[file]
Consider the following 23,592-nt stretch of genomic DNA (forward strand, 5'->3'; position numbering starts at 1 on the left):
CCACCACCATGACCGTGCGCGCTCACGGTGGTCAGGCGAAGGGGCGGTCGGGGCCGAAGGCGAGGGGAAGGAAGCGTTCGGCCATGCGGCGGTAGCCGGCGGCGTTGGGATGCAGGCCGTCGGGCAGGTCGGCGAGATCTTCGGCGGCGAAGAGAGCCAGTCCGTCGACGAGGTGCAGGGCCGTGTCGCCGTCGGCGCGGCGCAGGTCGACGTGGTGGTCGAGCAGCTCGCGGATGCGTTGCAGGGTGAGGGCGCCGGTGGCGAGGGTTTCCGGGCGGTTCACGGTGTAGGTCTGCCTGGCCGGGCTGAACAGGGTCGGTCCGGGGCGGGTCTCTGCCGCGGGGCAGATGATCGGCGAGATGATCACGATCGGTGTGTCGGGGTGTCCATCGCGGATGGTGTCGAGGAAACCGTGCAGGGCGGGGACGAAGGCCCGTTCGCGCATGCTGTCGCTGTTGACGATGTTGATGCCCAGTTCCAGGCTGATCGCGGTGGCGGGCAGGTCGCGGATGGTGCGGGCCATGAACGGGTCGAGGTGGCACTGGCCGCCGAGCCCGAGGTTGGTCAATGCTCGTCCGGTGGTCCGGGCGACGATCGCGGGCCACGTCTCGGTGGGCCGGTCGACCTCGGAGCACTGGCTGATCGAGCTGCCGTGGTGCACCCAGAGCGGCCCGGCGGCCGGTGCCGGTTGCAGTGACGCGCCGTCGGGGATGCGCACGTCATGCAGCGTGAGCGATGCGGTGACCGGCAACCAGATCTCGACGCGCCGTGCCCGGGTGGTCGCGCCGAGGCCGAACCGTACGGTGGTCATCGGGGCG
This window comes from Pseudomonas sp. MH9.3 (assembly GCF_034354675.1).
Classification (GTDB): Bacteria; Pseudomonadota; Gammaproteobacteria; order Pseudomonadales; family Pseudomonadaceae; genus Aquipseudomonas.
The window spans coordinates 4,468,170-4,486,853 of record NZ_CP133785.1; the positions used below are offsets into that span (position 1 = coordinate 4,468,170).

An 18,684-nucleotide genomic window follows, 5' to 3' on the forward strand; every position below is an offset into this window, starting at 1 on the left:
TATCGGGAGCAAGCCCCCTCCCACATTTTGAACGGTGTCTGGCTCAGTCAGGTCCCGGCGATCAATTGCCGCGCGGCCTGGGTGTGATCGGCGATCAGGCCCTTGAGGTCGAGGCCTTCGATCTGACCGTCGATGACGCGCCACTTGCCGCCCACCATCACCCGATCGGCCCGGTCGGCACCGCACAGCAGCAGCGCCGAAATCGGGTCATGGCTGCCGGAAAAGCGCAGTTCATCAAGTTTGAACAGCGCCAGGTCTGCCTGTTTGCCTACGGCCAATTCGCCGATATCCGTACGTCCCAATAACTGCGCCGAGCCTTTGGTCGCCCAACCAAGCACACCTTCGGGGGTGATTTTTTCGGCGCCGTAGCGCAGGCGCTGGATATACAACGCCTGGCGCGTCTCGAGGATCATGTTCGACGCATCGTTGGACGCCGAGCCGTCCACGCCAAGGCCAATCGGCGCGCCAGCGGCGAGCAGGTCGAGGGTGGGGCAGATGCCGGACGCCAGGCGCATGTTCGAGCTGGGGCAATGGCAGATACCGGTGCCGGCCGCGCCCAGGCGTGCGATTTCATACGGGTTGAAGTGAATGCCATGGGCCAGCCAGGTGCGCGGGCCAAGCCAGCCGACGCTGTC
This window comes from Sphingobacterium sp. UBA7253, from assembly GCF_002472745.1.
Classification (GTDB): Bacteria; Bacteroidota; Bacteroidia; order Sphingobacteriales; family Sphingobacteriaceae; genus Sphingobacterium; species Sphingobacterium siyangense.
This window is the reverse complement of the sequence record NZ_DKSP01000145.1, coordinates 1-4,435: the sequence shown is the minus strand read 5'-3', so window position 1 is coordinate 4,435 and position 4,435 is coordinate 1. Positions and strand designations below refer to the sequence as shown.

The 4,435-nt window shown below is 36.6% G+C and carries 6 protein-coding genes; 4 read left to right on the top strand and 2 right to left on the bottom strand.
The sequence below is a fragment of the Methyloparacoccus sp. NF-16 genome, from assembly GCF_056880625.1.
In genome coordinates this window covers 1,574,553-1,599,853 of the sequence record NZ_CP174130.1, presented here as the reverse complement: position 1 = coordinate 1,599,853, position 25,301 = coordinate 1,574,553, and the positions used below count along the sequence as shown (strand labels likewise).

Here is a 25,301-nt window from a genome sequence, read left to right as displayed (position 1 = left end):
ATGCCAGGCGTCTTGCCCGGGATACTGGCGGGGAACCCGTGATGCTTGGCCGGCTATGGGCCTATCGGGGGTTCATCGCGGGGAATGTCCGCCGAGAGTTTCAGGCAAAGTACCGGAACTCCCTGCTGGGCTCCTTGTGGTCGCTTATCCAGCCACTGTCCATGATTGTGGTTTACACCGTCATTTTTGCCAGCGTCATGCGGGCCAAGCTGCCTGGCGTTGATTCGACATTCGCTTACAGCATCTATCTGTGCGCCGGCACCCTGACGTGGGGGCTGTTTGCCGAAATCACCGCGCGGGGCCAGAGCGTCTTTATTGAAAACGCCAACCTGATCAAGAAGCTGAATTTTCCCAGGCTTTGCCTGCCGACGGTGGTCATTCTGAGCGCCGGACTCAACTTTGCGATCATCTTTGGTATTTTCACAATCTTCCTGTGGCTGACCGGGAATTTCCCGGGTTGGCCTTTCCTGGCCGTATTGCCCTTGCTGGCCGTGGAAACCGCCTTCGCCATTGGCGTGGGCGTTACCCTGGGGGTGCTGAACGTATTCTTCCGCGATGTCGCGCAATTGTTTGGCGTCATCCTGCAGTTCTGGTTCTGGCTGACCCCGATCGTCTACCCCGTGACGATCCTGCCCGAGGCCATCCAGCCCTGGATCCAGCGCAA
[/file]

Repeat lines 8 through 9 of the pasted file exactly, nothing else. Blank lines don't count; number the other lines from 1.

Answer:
This window comes from Sphingobacterium sp. UBA7253, from assembly GCF_002472745.1.
Classification (GTDB): Bacteria; Bacteroidota; Bacteroidia; order Sphingobacteriales; family Sphingobacteriaceae; genus Sphingobacterium; species Sphingobacterium siyangense.